For anyone with a consciousness of American history, the events of the last week and a half in Ferguson, Missouri, a predominately African-American suburb outside of St. Louis, should seem all too familiar. A police officer murders an unarmed black man. As days go by and more information on the shooting is released, residents take to the streets to protest. Their protests are met with force utterly disproportionate to a free society. In response, the protests turn sporadically violent themselves, producing and even more violent response on the part of authorities.
Harlem, 1943; Philadelphia and Rochester, 1964; Watts (Los Angeles), 1965; Newark, 1967; Camden, 1971; Tampa, 1987 and 1989; Washington, D.C., 1991; Los Angeles, 1992; Cincinnati, 2001; Benton Harbor (Southwest Michigan), 2003; Brooklyn, 2013 – all these incidents, and many others, contain the basic contours of the situation in Ferguson.
By now many in the United States and across the world have weighed in on the underlying causes of the escalating violence in Ferguson. Analysts have rightly pointed out the massive build-up in American police militarisation, the depths of poverty that are endemic to many American neighbourhoods, a broad culture that equates young African-American men with criminality, a failed war on drugs that has led to the incarceration of generations of the American poor and the corresponding transformation of much of urban America into a police state.
Those who probe deeper look to the end of basic rights to housing, the lack of economic opportunity resulting from deindustrialisation, the corollary unwillingness of American society to envision contemporary employment opportunities as viable avenues into the middle class, education policy that stubbornly refuses to give poor communities the resources to produce better schools, and predatory lending that preys on poor Americans. The conflicts in Ferguson are symptoms of a larger problem of American racial and economic inequality. Militarised police committing a horrible injustice become the easy and immediate symbol of the multiple oppressions that characterise neighbourhoods and communities across the country.
Such accounts are absolutely correct. They are not though, the entirety of the story. The sheer length of the list above points to a deeper problem in American life – the utter decimation of a politics capable of changing the immediate and underlying facts that led to the tragic murder of Michael Brown.
The basic outlines of this political atrophy are already apparent. President Obama has urged Americans to “comfort each other and talk with each other in a way that heals”. He has suggested that Americans are “going to move forward together – by trying to unite each other and understand each other”. In the coming days there will be similar calls from people across the political spectrum,ranging from civil rights leaders to tea partiers. President Obama will direct the Justice Department to investigate the shooting and its aftermath. Perhaps he or Missouri Governor Jay Nixon will even form a blue-ribbon commission to study the underlying causes of the shooting, as was done in the aftermath of many 1960s-era uprisings.
Among those that are outraged by Michael Brown’s murder, the protests in Ferguson and satellite solidarity marches across the country will continue for a week or two. Many people across the world will express anger at American racism and inequality by liking a post on Facebook or making #HandsUpDontShoot trend on Twitter. Both responses, the “it’s time to heal” rhetoric of political leaders and the more vocally militant but equally as ineffectual witness-bearing associated with individualised protest and social media moralising get us no closer to real justice for the millions caught in the underlying conditions of poverty that events like those in Ferguson occasionally bring to light.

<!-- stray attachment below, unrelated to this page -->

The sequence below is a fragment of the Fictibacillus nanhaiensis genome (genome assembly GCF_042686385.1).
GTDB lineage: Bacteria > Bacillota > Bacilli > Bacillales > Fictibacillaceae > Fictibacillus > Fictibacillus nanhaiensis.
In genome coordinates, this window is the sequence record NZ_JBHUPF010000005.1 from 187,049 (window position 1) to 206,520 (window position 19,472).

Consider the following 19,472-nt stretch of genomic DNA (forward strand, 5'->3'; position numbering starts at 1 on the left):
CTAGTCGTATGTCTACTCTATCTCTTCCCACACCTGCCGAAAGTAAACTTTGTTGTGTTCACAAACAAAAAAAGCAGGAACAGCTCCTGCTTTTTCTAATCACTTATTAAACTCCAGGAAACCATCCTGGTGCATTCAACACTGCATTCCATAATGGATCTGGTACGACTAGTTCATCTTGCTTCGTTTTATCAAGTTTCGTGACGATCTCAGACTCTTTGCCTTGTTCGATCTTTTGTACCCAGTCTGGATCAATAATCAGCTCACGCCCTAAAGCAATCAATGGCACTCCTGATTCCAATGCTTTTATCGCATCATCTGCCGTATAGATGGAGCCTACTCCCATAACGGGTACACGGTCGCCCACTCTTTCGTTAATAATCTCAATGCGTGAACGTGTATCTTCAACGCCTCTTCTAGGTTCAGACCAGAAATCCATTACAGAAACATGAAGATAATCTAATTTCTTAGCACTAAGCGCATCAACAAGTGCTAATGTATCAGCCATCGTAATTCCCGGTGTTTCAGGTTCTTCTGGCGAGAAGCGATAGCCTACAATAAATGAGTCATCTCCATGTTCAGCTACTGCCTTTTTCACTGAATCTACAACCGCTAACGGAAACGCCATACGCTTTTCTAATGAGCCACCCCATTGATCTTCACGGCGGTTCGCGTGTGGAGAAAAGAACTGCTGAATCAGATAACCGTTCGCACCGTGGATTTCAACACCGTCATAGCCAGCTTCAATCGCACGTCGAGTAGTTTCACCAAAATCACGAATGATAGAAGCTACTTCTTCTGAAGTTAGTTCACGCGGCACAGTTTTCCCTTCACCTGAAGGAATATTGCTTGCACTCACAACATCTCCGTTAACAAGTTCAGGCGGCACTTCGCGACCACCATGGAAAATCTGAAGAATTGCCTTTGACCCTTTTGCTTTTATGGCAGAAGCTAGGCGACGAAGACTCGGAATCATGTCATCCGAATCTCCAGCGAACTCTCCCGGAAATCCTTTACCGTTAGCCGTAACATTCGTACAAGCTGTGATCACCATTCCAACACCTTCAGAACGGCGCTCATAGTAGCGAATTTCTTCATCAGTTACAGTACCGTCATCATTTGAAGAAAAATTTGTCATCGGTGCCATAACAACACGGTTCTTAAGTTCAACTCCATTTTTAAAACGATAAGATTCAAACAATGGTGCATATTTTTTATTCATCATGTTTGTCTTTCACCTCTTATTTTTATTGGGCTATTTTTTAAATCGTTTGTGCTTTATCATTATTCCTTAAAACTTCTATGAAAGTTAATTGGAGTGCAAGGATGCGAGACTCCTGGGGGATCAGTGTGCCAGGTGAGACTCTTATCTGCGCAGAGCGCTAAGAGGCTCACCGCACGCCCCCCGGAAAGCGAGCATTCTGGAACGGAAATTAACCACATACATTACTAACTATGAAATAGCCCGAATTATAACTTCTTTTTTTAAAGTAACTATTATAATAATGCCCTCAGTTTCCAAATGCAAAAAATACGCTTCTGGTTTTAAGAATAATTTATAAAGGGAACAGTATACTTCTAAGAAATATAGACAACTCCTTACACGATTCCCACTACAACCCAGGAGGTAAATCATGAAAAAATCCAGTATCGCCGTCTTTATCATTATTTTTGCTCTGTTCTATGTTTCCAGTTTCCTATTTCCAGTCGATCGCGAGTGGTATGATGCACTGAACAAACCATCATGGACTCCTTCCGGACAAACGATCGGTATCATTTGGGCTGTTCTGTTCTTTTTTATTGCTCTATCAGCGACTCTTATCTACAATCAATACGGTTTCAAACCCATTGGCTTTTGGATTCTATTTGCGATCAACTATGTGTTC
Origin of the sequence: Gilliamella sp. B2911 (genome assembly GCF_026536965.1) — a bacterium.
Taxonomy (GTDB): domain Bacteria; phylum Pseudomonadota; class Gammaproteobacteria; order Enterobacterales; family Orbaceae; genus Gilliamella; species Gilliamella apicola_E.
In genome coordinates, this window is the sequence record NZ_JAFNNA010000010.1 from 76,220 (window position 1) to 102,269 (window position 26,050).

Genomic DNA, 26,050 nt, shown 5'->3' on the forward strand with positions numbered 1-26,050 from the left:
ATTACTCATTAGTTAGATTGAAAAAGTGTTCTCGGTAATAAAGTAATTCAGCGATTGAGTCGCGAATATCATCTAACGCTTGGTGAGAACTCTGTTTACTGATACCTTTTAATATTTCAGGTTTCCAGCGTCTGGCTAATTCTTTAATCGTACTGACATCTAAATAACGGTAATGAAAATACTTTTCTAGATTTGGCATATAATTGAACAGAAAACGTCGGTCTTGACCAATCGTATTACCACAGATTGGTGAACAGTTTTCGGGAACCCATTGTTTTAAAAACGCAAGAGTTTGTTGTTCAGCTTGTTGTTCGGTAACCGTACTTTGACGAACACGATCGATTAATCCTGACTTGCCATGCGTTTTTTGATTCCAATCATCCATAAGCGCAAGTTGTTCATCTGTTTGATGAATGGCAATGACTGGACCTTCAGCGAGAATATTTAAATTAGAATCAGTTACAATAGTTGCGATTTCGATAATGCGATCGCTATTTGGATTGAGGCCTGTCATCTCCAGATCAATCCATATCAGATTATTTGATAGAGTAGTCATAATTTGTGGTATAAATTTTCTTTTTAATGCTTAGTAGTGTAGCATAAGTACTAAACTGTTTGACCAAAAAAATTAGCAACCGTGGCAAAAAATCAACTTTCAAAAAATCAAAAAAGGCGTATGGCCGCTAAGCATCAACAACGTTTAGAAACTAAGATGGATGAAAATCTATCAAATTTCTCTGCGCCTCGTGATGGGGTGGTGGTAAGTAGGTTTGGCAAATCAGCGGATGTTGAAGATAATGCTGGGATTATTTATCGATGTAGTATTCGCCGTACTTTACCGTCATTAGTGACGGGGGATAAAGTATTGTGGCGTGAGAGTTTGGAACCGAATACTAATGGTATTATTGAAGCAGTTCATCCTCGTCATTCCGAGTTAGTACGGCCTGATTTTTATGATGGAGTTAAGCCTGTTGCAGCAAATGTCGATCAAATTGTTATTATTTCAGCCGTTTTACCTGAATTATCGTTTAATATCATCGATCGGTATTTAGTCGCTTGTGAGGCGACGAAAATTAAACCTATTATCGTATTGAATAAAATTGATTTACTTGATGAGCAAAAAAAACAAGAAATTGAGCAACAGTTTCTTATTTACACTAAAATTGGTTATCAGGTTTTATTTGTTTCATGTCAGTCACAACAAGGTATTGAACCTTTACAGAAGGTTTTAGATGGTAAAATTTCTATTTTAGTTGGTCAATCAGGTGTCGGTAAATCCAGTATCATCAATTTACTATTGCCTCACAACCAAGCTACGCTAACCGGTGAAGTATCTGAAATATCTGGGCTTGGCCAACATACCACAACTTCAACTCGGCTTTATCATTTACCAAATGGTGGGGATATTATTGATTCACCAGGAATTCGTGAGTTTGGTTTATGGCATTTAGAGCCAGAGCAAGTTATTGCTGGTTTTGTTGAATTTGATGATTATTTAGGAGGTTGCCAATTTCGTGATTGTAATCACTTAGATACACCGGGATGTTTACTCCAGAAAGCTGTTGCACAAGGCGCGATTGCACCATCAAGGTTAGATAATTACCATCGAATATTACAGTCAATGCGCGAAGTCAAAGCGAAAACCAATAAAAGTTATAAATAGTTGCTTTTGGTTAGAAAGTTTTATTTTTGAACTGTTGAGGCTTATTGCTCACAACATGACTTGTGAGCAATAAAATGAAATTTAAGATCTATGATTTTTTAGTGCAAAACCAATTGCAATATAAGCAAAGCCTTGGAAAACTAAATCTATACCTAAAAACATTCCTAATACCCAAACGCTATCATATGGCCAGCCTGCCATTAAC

For more than a generation there has not existed in the United States a political force – be it based in a civil rights organisation, a political party, a labour movement, or some other institution – capable of demanding the kinds of changes that would curtail the daily oppressions faced by people like the residents of Ferguson and tens of millions of Americans like them. Opposition to these injustices takes the form of sign carrying, hashtags, morality plays, and the occasional thrown rock. In moments like these, building effective institutions that can some day imagine challenging these injustices seems boring. In more mundane moments it is forgotten entirely. Meanwhile, Democrats and Republicans alike continue to push policies that decimate the meagre remains of the US welfare state, continue the quotidian criminalisation of the American poor, turn cities into particularly profitable loci of global land speculation, and increase economic inequality by the day.
And so, some time next month, or the month after that another unarmed kid will be murdered by the police in an American city. People might protest, or they might not. Good jobs will still be mostly inexistent, healthcare will still be largely out of reach, rents will still be rising too fast for poorer Americans, schools will still be underfunded, the militarised war on drugs and the incarceration of generations of poor young people will continue. A few months after, the police will murder another unarmed kid. People might protest again, or they might not. President Obama may even direct us to heal and have a conversation, or he might not. As a proud urban American, I hope I am wrong. As an urban historian who has seen these same events happen over and over again for more than a half-century, I fear that I am not.
Thomas Adams is lecturer in history and American studies at the US Studies Centre at the University of Sydney.